Players take turns making up imposter definitions for a randomly chosen—and decidedly obscure—word or term that nobody present is bound to know. Then, everyone tries to guess which is the real definition when it’s read alongside participants’ imaginative offerings.

Cards also contain different categories that can be chosen from (i.e., not just obscure words)—including people, initials, and movies.

This game continues to be an enormous amount of fun at my own family gatherings, and is the one that the adults turn to first when left to their own devices.

One noteworthy tidbit: Balderdash never seems to stoke the competitive fires the way some games are prone to, yet not at the cost of fun, by any means. It also isn’t nearly as time-bound as some classic games (think Monopoly). You can call it a wrap at any point, with a nice sense of closure and satisfaction. Got just 25 minutes? Game on.


In each round of Wordplay, players compete to form words that contain two designated letters (chosen with the spin of a wheel) and that fall in a certain category—also arrived at by a friendly spin.

For example, let’s say you spin and get the letters “H” and “A,” and land upon the category of “places.” Participants would then race against the clock (counting down 60 seconds) to try to come up with three place names that start with an H and contain an A. Other categories include things such as names, objects, and creatures.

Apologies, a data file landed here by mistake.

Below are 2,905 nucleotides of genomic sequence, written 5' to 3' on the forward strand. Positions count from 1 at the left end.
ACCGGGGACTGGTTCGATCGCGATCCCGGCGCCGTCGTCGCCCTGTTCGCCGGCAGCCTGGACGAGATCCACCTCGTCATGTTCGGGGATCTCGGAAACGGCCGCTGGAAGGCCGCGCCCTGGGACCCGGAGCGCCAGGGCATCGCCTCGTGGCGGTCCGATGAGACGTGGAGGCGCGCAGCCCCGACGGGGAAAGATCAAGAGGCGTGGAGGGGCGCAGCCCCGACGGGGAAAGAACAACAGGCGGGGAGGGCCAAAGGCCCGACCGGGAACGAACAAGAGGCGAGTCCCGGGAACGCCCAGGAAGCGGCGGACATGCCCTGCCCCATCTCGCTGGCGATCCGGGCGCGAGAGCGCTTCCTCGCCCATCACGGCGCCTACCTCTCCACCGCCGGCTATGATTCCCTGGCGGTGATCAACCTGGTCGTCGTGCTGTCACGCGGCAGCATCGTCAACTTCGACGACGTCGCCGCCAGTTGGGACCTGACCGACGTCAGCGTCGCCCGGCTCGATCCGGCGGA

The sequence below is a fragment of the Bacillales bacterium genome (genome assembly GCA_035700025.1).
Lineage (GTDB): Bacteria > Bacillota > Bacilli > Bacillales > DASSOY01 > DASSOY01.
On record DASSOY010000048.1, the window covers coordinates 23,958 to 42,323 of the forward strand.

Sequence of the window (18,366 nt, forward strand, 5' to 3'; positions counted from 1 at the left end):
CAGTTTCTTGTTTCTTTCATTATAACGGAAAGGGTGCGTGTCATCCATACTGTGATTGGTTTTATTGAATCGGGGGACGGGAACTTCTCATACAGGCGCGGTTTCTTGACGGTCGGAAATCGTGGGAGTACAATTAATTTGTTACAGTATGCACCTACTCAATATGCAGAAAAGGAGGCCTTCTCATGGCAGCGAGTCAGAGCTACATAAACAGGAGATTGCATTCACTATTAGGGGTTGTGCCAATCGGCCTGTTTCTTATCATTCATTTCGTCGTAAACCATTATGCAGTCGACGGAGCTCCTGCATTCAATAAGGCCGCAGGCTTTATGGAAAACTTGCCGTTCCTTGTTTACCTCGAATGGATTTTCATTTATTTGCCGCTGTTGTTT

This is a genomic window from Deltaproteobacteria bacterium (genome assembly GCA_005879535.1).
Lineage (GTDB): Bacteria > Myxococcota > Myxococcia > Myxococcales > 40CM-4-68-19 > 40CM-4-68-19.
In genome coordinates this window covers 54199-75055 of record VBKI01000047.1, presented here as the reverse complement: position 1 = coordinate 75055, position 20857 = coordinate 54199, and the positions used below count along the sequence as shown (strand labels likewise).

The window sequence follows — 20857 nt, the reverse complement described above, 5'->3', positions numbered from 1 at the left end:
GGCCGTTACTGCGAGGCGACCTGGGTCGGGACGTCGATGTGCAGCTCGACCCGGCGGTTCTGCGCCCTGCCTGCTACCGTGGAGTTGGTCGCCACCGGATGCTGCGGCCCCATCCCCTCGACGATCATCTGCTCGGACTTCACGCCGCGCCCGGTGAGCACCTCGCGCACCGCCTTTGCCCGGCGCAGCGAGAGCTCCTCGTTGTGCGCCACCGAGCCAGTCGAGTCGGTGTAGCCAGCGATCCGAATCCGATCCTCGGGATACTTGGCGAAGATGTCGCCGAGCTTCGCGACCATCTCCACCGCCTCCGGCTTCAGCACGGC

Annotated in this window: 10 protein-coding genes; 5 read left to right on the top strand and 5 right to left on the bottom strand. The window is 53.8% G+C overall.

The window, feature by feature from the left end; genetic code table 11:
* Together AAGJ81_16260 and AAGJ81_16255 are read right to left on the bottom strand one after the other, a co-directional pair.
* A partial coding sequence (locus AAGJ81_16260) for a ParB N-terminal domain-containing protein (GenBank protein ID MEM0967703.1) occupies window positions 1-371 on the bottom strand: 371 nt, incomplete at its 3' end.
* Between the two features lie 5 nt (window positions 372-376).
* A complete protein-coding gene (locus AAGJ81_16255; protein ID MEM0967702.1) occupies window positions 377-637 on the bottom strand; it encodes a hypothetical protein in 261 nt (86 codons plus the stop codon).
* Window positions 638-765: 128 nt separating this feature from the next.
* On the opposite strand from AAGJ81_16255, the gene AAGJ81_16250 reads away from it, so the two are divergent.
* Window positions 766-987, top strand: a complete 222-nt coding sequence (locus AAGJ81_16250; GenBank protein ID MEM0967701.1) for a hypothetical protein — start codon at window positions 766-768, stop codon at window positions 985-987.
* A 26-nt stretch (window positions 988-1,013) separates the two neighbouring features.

(Want a little trial run? Give yourself a minute to see what you can come up with.)

Points are awarded based on set criteria, and are matched with the satisfyingly tactile reward of getting to move your piece around the board, like in many classic games.

Back to our example: If you came up with, say, “Hawaii” and “Hiroshima,” you’re in business; “hair” wouldn’t get you any points, since it’s not in the category of “places.”

You can expand the possibilities while making the game more accessible for your young ones, and celebrate literature by allowing, for example, use of characters, objects, creatures, and so on from whatever children’s literature the kids have been reading. Otherwise, this one can be a little challenging, hence its rating of ages 14 and up.

20 Questions—With a Twist

If your summer involves a few road trips that have the kiddos pinned down in the back seat, where Boggle boards tend to topple, you can always play a good ol’ game of “20 Questions” with a slight educational twist or two.

To foster language and literature goals, try one of two adjustments to the game.

One is to make a rule that whatever person or thing one is thinking be something from a book one’s read. You’ll be surprised at the creative output this elicits—from Arthurian swords to items tucked away in Ma and Pa Ingalls’s cupboards. Alternatively, for kids who are more well-read, you can make the object to guess be a specific book. (I’ve used this in my literature classes here and there, to fill the odd few minutes, to great effect.)

Think of all the above games as a little nod toward celebrating reading, language, and the kinds of things that are easy to forget when the diamond beckons and the ice cream truck is making its merry rounds.

Matthew John is a veteran teacher and writer who is passionate about history, culture, and good literature. He lives in New York.
Related Topics